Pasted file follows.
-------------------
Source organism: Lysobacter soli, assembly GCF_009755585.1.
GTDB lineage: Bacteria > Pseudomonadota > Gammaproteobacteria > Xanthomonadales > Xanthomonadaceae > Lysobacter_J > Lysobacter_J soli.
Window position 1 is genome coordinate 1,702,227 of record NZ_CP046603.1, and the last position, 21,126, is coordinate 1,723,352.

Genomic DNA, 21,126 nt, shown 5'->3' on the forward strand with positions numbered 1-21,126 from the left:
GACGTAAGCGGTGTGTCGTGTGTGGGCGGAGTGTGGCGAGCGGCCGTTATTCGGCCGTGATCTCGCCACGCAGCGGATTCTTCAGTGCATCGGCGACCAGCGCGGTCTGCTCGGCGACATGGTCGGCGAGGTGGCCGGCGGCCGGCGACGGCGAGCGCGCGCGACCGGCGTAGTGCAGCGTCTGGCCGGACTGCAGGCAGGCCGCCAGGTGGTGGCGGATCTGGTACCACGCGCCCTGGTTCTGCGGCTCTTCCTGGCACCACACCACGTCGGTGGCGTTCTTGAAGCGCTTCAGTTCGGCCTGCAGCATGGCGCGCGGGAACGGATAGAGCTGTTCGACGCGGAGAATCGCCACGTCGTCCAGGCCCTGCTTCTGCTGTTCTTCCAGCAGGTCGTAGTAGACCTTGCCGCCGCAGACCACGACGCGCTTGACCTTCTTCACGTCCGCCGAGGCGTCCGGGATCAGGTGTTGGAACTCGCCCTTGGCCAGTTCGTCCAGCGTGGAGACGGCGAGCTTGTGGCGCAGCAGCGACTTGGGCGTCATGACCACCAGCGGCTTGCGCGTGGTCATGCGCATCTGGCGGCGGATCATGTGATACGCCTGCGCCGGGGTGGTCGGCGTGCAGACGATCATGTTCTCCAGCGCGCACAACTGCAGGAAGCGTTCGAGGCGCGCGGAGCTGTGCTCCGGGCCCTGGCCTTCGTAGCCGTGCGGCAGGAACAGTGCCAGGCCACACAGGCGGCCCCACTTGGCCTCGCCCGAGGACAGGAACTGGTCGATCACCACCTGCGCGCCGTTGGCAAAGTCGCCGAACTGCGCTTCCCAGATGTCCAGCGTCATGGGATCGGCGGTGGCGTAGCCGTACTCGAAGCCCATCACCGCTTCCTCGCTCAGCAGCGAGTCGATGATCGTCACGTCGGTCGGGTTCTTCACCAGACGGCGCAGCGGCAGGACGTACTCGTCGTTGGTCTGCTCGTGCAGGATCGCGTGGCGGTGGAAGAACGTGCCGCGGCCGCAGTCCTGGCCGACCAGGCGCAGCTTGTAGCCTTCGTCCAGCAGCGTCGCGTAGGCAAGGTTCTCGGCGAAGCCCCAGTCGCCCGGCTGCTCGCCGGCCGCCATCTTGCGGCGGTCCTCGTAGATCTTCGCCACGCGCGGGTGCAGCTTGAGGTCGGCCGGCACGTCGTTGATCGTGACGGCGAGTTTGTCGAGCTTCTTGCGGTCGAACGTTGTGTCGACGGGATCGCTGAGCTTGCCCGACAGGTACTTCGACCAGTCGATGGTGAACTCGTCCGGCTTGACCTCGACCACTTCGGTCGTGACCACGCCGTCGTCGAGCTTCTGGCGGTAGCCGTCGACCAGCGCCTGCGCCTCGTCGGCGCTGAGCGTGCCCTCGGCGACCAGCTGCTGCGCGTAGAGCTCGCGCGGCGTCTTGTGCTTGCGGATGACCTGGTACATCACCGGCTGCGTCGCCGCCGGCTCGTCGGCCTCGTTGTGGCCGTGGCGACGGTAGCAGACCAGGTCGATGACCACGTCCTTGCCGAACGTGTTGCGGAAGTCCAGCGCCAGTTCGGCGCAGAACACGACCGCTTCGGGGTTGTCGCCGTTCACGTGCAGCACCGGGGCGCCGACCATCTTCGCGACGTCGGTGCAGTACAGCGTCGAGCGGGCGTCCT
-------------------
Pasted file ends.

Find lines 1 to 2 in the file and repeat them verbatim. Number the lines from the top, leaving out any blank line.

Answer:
Source organism: Lysobacter soli, assembly GCF_009755585.1.
GTDB lineage: Bacteria > Pseudomonadota > Gammaproteobacteria > Xanthomonadales > Xanthomonadaceae > Lysobacter_J > Lysobacter_J soli.